Bullet to the Head: The “Anti-Buddy Movie”

The Netflix preview image for Bullet to the Head features Sylvester Stallone and Jason Momoa swinging wildly at one another in a one-on-one axe fight. This image promises a much more entertaining movie. On the other hand, an action movie starring Stallone in 2012 could have been a lot worse.

Stallone’s career has some definite peaks and troughs. Coming off the brilliant surprise Rocky Balboa and the crowd-pleasing Rambo, he launched into the remarkably unremarkable Expendables and Expendables 2. Following the latter up with an action movie called ‘Bullet to the Head’ didn’t inspire much confidence, and neither the reviews nor the box office receipts did it any favours.

Bullet To The Head

It ended up being Stallone’s worst opening weekend gross in 32 years, failing to make up half of its $40 million budget. But while this is by no means a top tier Walter Hill project, or a top tier Stallone film, many of its apparent failures seem to me to be a deliberate evasion of the tropes of the buddy cop sub-genre.

First of all, there’s the relationship between Bobo (Stallone) and Kwon (Sung Kang). One’s a clean cop, the other is a dirty hitman, we know the drill: their principles will clash, but they’ll slowly build a friendship and get on the same page, realising that deep down they’re not that different. Many remarked that there was no chemistry between the two actors, that the characters didn’t seem to like each other, and that’s true. But rather than a failure, it looks to be a deliberate move. Speaking to LA Times, Hill said:

“I thought it was a kind of dramatic contrast that would fuel the thing. People always jump on you about buddy movies. Mine are anti-buddy movies. They don’t like each other. They’re not going to like each other. The most they’re going to achieve by the end is a kind of grudging respect. I’m just comfortable with that. It seems to be an inherently more dramatic situation than if they’re friendly and they get along and respect each other.”

Bobo and Kwon never get on the same page, and Bobo’s dedication to his cynical take on the world is frequently challenged, but never changed – and neither is Kwon’s by-the-book take, either. Which brings us to Stallone’s character.

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There’s a running theme you can find with Stallone’s lead roles, especially as he’s gotten older. He often plays someone put down by others who ridicule him for being out of the game, or having (often “old school”) principles that don’t fit in with their view of the world. He sticks by them, and without really changing, proves that he was right all along.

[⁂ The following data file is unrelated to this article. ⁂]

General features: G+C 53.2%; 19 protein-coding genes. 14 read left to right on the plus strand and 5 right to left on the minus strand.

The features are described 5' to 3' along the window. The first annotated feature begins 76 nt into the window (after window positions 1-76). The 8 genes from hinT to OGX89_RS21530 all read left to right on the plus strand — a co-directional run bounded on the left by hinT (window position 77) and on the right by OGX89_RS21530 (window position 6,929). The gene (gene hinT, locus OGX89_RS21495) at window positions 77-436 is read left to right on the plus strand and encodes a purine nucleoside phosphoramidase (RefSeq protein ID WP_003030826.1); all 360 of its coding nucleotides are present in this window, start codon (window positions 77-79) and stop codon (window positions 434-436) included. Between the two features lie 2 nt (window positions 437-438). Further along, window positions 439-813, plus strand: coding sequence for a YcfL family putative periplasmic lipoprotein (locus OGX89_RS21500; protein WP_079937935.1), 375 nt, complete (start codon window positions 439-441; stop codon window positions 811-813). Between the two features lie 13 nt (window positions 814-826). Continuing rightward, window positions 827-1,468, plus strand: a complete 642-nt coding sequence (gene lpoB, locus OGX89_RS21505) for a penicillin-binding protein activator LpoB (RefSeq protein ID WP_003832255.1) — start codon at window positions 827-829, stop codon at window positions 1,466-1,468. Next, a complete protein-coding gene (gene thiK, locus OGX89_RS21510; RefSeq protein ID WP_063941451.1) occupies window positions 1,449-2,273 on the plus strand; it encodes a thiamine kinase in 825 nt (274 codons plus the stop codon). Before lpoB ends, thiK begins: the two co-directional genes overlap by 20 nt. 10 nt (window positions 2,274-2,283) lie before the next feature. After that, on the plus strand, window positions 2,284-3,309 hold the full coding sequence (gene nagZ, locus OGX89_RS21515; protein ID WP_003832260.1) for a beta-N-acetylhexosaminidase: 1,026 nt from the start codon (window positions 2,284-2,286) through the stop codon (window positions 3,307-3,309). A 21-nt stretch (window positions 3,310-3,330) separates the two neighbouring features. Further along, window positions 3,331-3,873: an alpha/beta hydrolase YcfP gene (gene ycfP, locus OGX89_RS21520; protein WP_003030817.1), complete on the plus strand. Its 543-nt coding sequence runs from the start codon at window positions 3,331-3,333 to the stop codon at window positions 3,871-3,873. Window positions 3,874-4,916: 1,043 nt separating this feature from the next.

So, does Stallone show himself to be the better man, kicking the ass of the new action star on the block, proving that he still has what it takes? Well, he sure gets a few licks in the final fight with Jason Momoa’s Keegan, but he barely gets through it alive, and only thanks to the help of the man he spends the whole movie dismissing.

I was fully expecting the same from Bullet to the Head, but Bobo’s diatribes against cops, the law system, and complete disinterest in the moral implications of violence, is never really celebrated. He’s mean, slightly cruel, and is never given a pat on the back about it. By the end, his reluctant partner still wants them to answer for their crimes, and we’re right there with him. And when the woman 34 years Stallone’s junior turns out to be his daughter and not his love interest, it’s a surprise for us too, given how this sort of movie usually turns out.

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Even the antagonist, a mercenary played with relish by Momoa, subverts expectations. Bobo is given a personal reason to fight Keegan, while he is clearly just a pawn in the much larger political game of Adewale Akinnuoye-Agbaje’s crooked developer. But just as we near the climax of the film, Momoa turns on all his allies, merely because he doesn’t get to kill Bobo – a man he failed to finish off earlier. It’s as if he grows bored of the standard white collar crime we come to expect from these movies, and clears the table completely.

Bullet to the Head is by no means a subversive, or even particularly original film, but it is willingly at odds with its own genre. The brutal and immersive action set pieces (the aforementioned axe fight has some brilliant choreography) don’t exactly elevate a fairly average movie, but it definitely shouldn’t be written off as just another action movie.

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